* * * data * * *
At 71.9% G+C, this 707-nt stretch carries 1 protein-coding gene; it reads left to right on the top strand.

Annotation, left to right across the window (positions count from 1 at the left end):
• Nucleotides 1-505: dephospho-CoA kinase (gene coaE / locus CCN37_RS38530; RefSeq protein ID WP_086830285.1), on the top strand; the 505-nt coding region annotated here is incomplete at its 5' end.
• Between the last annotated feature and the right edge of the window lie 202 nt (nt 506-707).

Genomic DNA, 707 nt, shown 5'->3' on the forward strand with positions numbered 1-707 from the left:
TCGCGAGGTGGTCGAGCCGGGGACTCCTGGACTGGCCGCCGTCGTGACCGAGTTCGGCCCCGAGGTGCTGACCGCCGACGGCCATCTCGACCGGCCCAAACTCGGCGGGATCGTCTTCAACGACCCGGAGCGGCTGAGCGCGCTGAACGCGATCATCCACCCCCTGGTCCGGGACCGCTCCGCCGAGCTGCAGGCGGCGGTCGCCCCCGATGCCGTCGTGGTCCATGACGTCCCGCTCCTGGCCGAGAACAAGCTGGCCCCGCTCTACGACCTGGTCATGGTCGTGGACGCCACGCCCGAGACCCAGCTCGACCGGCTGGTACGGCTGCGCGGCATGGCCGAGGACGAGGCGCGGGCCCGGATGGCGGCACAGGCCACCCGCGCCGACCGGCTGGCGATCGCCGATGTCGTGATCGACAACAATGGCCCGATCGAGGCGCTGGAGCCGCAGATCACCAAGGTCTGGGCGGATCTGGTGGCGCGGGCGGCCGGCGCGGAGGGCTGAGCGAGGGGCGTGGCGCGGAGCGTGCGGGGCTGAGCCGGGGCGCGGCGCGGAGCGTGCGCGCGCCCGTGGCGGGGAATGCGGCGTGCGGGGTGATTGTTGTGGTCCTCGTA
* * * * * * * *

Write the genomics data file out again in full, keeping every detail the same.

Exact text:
At 71.9% G+C, this 707-nt stretch carries 1 protein-coding gene; it reads left to right on the top strand.

Annotation, left to right across the window (positions count from 1 at the left end):
• Nucleotides 1-505: dephospho-CoA kinase (gene coaE / locus CCN37_RS38530; RefSeq protein ID WP_086830285.1), on the top strand; the 505-nt coding region annotated here is incomplete at its 5' end.
• Between the last annotated feature and the right edge of the window lie 202 nt (nt 506-707).

Genomic DNA, 707 nt, shown 5'->3' on the forward strand with positions numbered 1-707 from the left:
TCGCGAGGTGGTCGAGCCGGGGACTCCTGGACTGGCCGCCGTCGTGACCGAGTTCGGCCCCGAGGTGCTGACCGCCGACGGCCATCTCGACCGGCCCAAACTCGGCGGGATCGTCTTCAACGACCCGGAGCGGCTGAGCGCGCTGAACGCGATCATCCACCCCCTGGTCCGGGACCGCTCCGCCGAGCTGCAGGCGGCGGTCGCCCCCGATGCCGTCGTGGTCCATGACGTCCCGCTCCTGGCCGAGAACAAGCTGGCCCCGCTCTACGACCTGGTCATGGTCGTGGACGCCACGCCCGAGACCCAGCTCGACCGGCTGGTACGGCTGCGCGGCATGGCCGAGGACGAGGCGCGGGCCCGGATGGCGGCACAGGCCACCCGCGCCGACCGGCTGGCGATCGCCGATGTCGTGATCGACAACAATGGCCCGATCGAGGCGCTGGAGCCGCAGATCACCAAGGTCTGGGCGGATCTGGTGGCGCGGGCGGCCGGCGCGGAGGGCTGAGCGAGGGGCGTGGCGCGGAGCGTGCGGGGCTGAGCCGGGGCGCGGCGCGGAGCGTGCGCGCGCCCGTGGCGGGGAATGCGGCGTGCGGGGTGATTGTTGTGGTCCTCGTA